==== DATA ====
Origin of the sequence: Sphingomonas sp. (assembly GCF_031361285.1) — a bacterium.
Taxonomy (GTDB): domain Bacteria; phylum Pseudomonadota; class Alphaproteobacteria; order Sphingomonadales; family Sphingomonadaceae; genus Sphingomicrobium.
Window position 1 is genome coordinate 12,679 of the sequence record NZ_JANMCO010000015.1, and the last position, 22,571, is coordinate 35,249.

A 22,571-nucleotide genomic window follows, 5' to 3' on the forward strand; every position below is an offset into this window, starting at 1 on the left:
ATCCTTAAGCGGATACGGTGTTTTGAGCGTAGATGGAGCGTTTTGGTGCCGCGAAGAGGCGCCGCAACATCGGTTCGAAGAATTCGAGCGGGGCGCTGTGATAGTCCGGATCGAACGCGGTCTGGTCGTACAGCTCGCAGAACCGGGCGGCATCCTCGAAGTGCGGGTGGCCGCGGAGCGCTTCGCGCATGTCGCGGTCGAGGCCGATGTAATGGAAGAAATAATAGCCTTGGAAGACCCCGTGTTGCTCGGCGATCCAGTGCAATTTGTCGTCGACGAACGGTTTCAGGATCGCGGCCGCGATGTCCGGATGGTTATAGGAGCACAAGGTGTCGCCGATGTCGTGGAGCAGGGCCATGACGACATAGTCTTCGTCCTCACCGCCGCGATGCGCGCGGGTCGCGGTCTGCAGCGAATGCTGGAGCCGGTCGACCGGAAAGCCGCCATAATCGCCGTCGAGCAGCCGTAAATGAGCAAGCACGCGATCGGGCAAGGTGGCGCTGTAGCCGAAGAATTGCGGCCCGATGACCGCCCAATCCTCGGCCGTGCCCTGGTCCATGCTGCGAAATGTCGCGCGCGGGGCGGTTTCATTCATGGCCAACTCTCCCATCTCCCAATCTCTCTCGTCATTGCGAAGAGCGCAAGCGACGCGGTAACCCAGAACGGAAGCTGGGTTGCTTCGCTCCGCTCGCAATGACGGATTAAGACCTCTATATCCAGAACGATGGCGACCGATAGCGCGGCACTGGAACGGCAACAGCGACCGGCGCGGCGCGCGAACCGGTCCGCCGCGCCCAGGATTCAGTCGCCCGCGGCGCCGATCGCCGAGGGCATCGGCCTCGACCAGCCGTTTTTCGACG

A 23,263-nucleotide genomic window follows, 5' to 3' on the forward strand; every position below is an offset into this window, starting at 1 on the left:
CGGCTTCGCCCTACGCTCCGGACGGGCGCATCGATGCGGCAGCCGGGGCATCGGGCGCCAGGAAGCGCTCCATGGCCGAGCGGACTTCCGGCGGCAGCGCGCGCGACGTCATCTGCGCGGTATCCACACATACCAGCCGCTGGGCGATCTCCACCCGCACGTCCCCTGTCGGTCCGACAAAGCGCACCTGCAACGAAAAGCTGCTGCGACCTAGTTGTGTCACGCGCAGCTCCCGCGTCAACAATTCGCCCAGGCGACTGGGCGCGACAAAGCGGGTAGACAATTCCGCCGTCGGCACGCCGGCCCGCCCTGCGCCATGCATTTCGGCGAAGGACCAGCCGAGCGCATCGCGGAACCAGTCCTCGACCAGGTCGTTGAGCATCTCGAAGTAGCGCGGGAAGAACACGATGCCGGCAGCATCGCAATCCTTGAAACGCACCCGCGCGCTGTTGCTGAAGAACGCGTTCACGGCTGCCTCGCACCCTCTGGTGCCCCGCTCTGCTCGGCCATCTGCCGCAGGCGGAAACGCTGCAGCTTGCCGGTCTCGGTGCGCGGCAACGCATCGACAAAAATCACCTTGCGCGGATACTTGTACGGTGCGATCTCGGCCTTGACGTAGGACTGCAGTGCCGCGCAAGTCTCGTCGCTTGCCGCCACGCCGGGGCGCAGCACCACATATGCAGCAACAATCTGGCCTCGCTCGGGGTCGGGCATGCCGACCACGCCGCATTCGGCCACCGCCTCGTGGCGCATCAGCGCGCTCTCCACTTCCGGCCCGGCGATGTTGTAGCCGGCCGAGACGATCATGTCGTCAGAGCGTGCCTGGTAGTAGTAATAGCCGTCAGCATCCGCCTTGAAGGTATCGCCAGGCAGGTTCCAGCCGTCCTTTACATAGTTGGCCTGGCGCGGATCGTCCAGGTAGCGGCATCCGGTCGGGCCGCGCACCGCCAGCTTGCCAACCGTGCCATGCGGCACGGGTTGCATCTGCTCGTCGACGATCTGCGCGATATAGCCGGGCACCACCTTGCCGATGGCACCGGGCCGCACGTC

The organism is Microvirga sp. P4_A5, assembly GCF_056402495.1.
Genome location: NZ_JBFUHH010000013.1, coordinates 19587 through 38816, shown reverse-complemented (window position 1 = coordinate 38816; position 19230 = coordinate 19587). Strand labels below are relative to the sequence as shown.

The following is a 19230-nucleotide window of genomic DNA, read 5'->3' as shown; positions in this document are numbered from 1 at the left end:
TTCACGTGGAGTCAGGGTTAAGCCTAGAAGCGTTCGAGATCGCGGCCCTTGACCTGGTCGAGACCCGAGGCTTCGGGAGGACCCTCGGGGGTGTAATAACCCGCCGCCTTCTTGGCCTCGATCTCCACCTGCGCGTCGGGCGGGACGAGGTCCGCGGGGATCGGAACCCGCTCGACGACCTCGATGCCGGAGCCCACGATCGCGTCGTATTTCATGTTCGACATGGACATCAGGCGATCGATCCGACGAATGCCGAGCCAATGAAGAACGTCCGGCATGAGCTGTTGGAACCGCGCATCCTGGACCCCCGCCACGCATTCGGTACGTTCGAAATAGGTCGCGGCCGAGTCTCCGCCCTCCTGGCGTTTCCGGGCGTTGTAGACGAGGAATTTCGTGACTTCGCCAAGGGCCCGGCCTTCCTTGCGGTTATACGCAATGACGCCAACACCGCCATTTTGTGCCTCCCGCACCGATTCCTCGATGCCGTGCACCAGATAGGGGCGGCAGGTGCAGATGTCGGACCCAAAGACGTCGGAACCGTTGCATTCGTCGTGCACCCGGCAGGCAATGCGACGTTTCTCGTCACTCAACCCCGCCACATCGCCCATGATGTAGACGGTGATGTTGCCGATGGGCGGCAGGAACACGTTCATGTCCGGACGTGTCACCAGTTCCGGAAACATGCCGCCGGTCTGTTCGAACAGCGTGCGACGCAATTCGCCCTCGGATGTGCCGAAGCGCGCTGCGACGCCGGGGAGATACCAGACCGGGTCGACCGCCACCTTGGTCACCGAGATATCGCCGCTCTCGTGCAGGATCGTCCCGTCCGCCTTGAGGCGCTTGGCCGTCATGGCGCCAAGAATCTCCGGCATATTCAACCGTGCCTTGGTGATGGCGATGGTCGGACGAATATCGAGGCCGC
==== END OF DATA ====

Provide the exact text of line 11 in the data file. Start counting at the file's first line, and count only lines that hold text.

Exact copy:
TTCACGTGGAGTCAGGGTTAAGCCTAGAAGCGTTCGAGATCGCGGCCCTTGACCTGGTCGAGACCCGAGGCTTCGGGAGGACCCTCGGGGGTGTAATAACCCGCCGCCTTCTTGGCCTCGATCTCCACCTGCGCGTCGGGCGGGACGAGGTCCGCGGGGATCGGAACCCGCTCGACGACCTCGATGCCGGAGCCCACGATCGCGTCGTATTTCATGTTCGACATGGACATCAGGCGATCGATCCGACGAATGCCGAGCCAATGAAGAACGTCCGGCATGAGCTGTTGGAACCGCGCATCCTGGACCCCCGCCACGCATTCGGTACGTTCGAAATAGGTCGCGGCCGAGTCTCCGCCCTCCTGGCGTTTCCGGGCGTTGTAGACGAGGAATTTCGTGACTTCGCCAAGGGCCCGGCCTTCCTTGCGGTTATACGCAATGACGCCAACACCGCCATTTTGTGCCTCCCGCACCGATTCCTCGATGCCGTGCACCAGATAGGGGCGGCAGGTGCAGATGTCGGACCCAAAGACGTCGGAACCGTTGCATTCGTCGTGCACCCGGCAGGCAATGCGACGTTTCTCGTCACTCAACCCCGCCACATCGCCCATGATGTAGACGGTGATGTTGCCGATGGGCGGCAGGAACACGTTCATGTCCGGACGTGTCACCAGTTCCGGAAACATGCCGCCGGTCTGTTCGAACAGCGTGCGACGCAATTCGCCCTCGGATGTGCCGAAGCGCGCTGCGACGCCGGGGAGATACCAGACCGGGTCGACCGCCACCTTGGTCACCGAGATATCGCCGCTCTCGTGCAGGATCGTCCCGTCCGCCTTGAGGCGCTTGGCCGTCATGGCGCCAAGAATCTCCGGCATATTCAACCGTGCCTTGGTGATGGCGATGGTCGGACGAATATCGAGGCCGC